except for light movements such as the
nutation and the precession. We don’t wish to
define here the nutation because it is not
normally considered in astrology (anybody knows
PRECESSION OF THE EQUINOXES or of the equinoctial
points: it’s a slow conical
motion of the axis of a spinning body. The cone is
drawn in the opposite direction as the
rotation of the body. The axis of Earth draws a
double cone (whose vertex is located at the
centre of the terrestrial sphere) in approximately
26,000 years; as a consequence of this
movement, the Equator plane shifts on the Ecliptic
plane, and the equinoctial points slowly
shift backwards through the Zodiac so that the
days of equinox occur earlier in each
successive year. This very slow retrograde motion
along the Ecliptic involves not only the
vernal point, but also the whole zodiacal belt.
The EA starts from the assumption (that somebody
may oppose) that the chart must always
be drawn – in any case – for the place where the
subject is located on a given moment. A top
manager was born in Rome; he spends his birthday
in New York, then travel to Lima, where
he remains for the following three months;
eventually he flies to France to inaugurate a new
boutique in Paris. Well, we’ll cast his Natal
chart for Rome, his Solar Return for New York,
the following transits and at least two Lunar
Return charts for Lima, while the Natal chart
of his boutique should be certainly be drawn for
Paris. If we accept this kind of astrology,
EA can already be applied in different fields. At
least 44 astronauts have certainly
experienced a Solar Return while in orbit, and
heaven knows how many Lunar Returns! Neil
Armstrong must have had a transit of the Earth on
his Natal chart, while he was frolicking
on the Moon... Space probes are "born" when they
leave the Earth at the take-off, but they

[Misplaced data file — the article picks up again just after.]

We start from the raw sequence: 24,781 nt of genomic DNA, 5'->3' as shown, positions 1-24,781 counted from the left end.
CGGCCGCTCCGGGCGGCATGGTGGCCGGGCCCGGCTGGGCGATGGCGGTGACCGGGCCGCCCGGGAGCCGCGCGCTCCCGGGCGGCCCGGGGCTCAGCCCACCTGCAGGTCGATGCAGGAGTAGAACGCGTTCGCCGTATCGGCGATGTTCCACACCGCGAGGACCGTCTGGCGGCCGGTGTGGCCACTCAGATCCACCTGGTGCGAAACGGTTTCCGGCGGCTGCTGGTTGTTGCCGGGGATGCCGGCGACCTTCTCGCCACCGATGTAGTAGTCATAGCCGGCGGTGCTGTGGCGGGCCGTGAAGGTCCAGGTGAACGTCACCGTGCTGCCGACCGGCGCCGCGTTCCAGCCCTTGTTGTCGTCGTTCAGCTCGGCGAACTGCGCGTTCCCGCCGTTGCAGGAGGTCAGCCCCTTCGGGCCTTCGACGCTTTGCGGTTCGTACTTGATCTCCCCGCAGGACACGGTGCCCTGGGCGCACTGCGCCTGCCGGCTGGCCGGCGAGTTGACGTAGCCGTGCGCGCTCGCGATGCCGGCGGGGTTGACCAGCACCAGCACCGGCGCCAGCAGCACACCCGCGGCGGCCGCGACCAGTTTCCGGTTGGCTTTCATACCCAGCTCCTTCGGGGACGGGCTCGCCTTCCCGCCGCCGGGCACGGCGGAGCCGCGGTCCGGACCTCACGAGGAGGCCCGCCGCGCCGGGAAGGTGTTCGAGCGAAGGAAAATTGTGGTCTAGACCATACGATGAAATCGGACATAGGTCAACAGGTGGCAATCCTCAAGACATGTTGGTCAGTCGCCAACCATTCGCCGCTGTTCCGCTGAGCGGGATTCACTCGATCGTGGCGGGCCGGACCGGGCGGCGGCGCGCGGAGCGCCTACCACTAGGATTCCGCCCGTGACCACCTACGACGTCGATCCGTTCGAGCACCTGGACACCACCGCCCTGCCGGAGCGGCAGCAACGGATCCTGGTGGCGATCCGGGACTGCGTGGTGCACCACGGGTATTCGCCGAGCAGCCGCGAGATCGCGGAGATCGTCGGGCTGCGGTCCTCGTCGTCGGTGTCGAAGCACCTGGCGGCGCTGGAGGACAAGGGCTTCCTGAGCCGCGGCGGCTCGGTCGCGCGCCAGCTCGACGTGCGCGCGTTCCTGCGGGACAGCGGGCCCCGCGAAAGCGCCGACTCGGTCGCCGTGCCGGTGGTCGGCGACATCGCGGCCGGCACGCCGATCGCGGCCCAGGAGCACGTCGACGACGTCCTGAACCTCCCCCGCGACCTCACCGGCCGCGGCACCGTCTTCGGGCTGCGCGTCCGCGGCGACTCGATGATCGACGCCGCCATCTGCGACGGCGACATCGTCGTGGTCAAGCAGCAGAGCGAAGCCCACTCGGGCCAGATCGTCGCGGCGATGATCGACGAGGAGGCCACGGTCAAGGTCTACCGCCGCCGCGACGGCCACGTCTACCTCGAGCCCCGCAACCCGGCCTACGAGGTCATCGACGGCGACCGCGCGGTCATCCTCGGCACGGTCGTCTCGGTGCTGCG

have their own Lunar and Solar Returns in outer
space and/or on the surface of some other
celestial body.
Often the astrologers are criticized because they
"believe that the Earth is at the centre of the
universe, while everybody knows that it is the Sun
that is placed at the centre of the solar
system, and the Earth revolves around it". But our
astrology is based upon a system of
projections with reference patterns (the Zodiac,
the horizon) that, just like the Cartesian
axes, can be shifted with appropriate mathematical
formulae. The Natal chart has its origin
on the Earth, and everything else is referred to
Earth - but only because we were born here
on the Earth, and not on the Sun, on the Moon or
on Mars.
An empirical way to shift from the heliocentric
view (the one preferred by the astronomers)
to the geocentric view (the one of the Astral
charts) is to trace with a ruler a series of rays
starting from the centre of the Earth to each of
the other celestial bodies; these rays should
be prolonged to touch the zodiacal circle, that we
are now supposing to be external to our
solar system. This way we project the celestial
bodies onto what, for the time being, we
consider being an external, unchangeable Zodiac,
valid for the whole solar system.
From the comparison between the heliocentric chart
and the geocentric one, we note that the
positions and movements of the planets in the
birth sky are simply due to a projective effect.
Conjunctions, oppositions, squares and even
retrograde motions are all apparent: caused by
the mere fact that from the Earth we deem them to
be projected onto the Celestial Sphere.
From the heliocentric point of view, in fact, the
retrograde motion does not exist. At least, in
our solar system it doesn’t: for we cannot exclude
the existence of such a planetary system in
which some of the planets revolve around the
central star clockwise and some others
counter-clockwise: the former would move through
the Zodiac with perennial, or prevailing
retrograde motion.
Some astrological software offers us the chance to
put at the centre of the chart any of the
celestial bodies of our solar system. Unluckily
such a "shift" option is not enough to cast a
real extraterrestrial chart, because these
programs maintain the original domification of the
geocentric map, while an extraterrestrial map
should obviously be domificated according to
the geographic coordinates of the place (the
Martian one, or the Lunar one...) in which the
birth or any other event considered takes place.
Geographic maps of the most important
planets of our solar system have already been
drawn; for any event, I am working on an
article to demonstrate how it’s possible to create
empirically a valid system of coordinates on
any planet or moon we are on, by simply using
rough science. Beside that, these programs